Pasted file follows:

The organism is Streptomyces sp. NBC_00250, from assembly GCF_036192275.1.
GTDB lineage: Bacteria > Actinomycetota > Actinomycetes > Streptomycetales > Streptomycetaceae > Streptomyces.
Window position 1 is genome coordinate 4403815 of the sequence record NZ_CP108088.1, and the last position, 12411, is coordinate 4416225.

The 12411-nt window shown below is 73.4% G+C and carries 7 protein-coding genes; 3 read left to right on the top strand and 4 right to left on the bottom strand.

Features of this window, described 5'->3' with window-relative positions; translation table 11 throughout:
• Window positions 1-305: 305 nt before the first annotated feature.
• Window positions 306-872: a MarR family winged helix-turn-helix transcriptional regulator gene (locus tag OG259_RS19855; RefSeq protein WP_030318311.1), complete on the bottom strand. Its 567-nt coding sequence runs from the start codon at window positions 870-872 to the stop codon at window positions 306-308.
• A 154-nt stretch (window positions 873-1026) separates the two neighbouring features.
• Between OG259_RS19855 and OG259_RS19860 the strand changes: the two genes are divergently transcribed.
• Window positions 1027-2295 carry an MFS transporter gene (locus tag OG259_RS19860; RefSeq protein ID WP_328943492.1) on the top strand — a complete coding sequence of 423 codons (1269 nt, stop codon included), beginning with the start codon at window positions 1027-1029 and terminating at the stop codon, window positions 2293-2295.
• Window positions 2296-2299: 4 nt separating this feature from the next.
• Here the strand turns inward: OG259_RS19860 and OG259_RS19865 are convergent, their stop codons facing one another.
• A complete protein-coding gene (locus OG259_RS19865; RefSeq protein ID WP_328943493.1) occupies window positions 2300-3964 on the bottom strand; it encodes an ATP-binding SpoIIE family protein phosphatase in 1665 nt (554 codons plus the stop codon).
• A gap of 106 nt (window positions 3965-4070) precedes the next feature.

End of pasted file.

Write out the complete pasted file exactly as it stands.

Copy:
The organism is Streptomyces sp. NBC_00250, from assembly GCF_036192275.1.
GTDB lineage: Bacteria > Actinomycetota > Actinomycetes > Streptomycetales > Streptomycetaceae > Streptomyces.
Window position 1 is genome coordinate 4403815 of the sequence record NZ_CP108088.1, and the last position, 12411, is coordinate 4416225.

The 12411-nt window shown below is 73.4% G+C and carries 7 protein-coding genes; 3 read left to right on the top strand and 4 right to left on the bottom strand.

Features of this window, described 5'->3' with window-relative positions; translation table 11 throughout:
• Window positions 1-305: 305 nt before the first annotated feature.
• Window positions 306-872: a MarR family winged helix-turn-helix transcriptional regulator gene (locus tag OG259_RS19855; RefSeq protein WP_030318311.1), complete on the bottom strand. Its 567-nt coding sequence runs from the start codon at window positions 870-872 to the stop codon at window positions 306-308.
• A 154-nt stretch (window positions 873-1026) separates the two neighbouring features.
• Between OG259_RS19855 and OG259_RS19860 the strand changes: the two genes are divergently transcribed.
• Window positions 1027-2295 carry an MFS transporter gene (locus tag OG259_RS19860; RefSeq protein ID WP_328943492.1) on the top strand — a complete coding sequence of 423 codons (1269 nt, stop codon included), beginning with the start codon at window positions 1027-1029 and terminating at the stop codon, window positions 2293-2295.
• Window positions 2296-2299: 4 nt separating this feature from the next.
• Here the strand turns inward: OG259_RS19860 and OG259_RS19865 are convergent, their stop codons facing one another.
• A complete protein-coding gene (locus OG259_RS19865; RefSeq protein ID WP_328943493.1) occupies window positions 2300-3964 on the bottom strand; it encodes an ATP-binding SpoIIE family protein phosphatase in 1665 nt (554 codons plus the stop codon).
• A gap of 106 nt (window positions 3965-4070) precedes the next feature.